Wednesday, August 16, 2017

Update, Mt. Vernon

Staying busy here at Mt. Vernon.  Friday we enjoyed the bar-b-q lunch that they serve all weekend.  Nothing better than a good cheeseburger from the grill.  While we ate we chatted with 2 other couples and discussed the good and bad of parks all of us have stayed in.


Saturday evening was Blackberry time.  The park has blackberries growing everywhere and they are just ripe for the pickin' now.  Elaine, the manager, had a great time with kids and families.  First they did the blackberry throw and those that were lucky enough to get a blackberry in the cup, won a cup that changes color.  Then onto the pie eating contest, this was done by age group.  It was fun to watch the little ones under 5, what a mess some of them ended up being.  The older kids had to eat 2 pies and then it was adult time and they got the challenge to consume 3 pies, the winner was a bigger mess than the kids under 5.  Good thing the pies were just little tart size.  Next was the pie throwing contest.  It started out they were going to see who could throw one the furthest, wasn't long before some kids volunteered to get hit with them, then the fight was on.  I think the manager ended up with more whipped crème on her than anyone else.










We played bingo after all the fun with the blackberries.  Neither won of us got to yell B-I-N-G-O.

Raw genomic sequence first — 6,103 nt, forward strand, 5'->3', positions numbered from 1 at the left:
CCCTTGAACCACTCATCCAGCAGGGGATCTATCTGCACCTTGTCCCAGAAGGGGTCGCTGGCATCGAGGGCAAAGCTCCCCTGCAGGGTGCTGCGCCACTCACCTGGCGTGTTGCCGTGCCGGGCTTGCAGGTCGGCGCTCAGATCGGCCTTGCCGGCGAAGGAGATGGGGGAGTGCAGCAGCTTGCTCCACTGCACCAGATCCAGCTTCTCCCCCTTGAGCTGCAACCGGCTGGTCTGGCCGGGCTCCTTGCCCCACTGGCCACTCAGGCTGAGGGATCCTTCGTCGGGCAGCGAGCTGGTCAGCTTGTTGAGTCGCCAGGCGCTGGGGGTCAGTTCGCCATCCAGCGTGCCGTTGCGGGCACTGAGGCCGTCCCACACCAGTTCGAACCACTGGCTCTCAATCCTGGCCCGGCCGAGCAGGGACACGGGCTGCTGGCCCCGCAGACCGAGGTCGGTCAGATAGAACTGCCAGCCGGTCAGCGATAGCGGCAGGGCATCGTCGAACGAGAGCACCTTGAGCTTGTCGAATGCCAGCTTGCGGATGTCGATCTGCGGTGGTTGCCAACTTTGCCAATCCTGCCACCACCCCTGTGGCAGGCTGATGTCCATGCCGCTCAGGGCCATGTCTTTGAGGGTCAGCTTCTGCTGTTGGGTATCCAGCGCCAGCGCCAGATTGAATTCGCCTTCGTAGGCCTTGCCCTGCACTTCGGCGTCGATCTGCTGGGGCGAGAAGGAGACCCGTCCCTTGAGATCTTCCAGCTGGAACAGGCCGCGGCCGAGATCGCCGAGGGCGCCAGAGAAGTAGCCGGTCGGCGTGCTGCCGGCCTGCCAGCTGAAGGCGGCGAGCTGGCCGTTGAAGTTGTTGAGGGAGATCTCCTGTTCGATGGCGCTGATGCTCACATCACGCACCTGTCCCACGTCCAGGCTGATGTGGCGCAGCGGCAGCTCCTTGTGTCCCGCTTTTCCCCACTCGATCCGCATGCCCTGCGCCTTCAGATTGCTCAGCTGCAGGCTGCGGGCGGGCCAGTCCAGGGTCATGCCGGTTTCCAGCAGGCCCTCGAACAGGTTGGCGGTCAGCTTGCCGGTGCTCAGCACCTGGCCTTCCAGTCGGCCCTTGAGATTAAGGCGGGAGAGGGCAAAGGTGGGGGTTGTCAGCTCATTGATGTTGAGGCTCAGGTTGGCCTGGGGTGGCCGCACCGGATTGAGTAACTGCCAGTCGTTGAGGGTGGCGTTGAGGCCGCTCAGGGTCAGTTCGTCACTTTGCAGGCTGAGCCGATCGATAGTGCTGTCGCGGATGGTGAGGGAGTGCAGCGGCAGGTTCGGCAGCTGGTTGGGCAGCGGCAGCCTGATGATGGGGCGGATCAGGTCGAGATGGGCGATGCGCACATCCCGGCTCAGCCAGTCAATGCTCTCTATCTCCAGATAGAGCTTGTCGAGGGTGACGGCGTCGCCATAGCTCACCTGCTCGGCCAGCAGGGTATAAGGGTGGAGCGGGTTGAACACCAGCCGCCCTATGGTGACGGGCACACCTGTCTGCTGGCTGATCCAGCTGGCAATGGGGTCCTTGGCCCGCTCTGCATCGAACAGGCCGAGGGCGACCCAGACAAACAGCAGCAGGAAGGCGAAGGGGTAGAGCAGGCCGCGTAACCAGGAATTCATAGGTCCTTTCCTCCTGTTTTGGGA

Sunday we tried the breakfast at the clubhouse.  It was slow starting but picked up before we left.  Did enjoy the buffet which had bacon, sausage links, pancakes, French toast, scrambled eggs and biscuits and gravy.  We were stuffed when we left but it was good.

We have hit the casinos a couple of times, no large winnings to report, darn.

Checked out the Padilla Bay Interpretive Center north of the quiet community of Bay View, Washington - 15 minutes west of I-5 in Skagit County. Here in the heart of the Salish Sea is a massive eelgrass meadow, 8000+ acres, and second largest on the Pacific Coast of North America. This is why Padilla Bay is one of 29 sites in the National Estuarine Research Reserve System (NERRS) established to protect coastal areas for long-term research, monitoring and education, and stewardship.
At the Reserve you may find busloads of school kids (no kids, school hasn't started) learning about the importance of estuaries and exploring the intertidal mud flats. Or you may see research staff collecting data and processing samples in the laboratory. When you enter the Breazeale Interpretive Center, you're invited to browse through the exhibits and observe sea stars, urchins, and other marine life in the aquarium room. Nearby trails and an overlook will give you the opportunity to see eagles, herons, ducks, and other birds that live here year round or pass through on their migratory paths.




 
 
 
 


       


Len's birthday was yesterday and his choice for his dinner was Papa Murphy's take-n-bake pizza.  Cheap date this year. Did surprise him with an apple pie for his "birthday cake".

We are here for another week and looking forward to more adventures.


 
 
 




We got a real nice site here and it is a full hookup with good satellite. Some time we get lucky.



Bristol is having a great time here catching mice. He has gotten real good at too. Mostly he plays with them till they kick the bucket. But he still has not eaten any of them.






Thursday, August 10, 2017

Mt. Vernon, TT, Bow, WA



                                GO HERE TO SEE PICTURES AROUND BIRCH BAY WA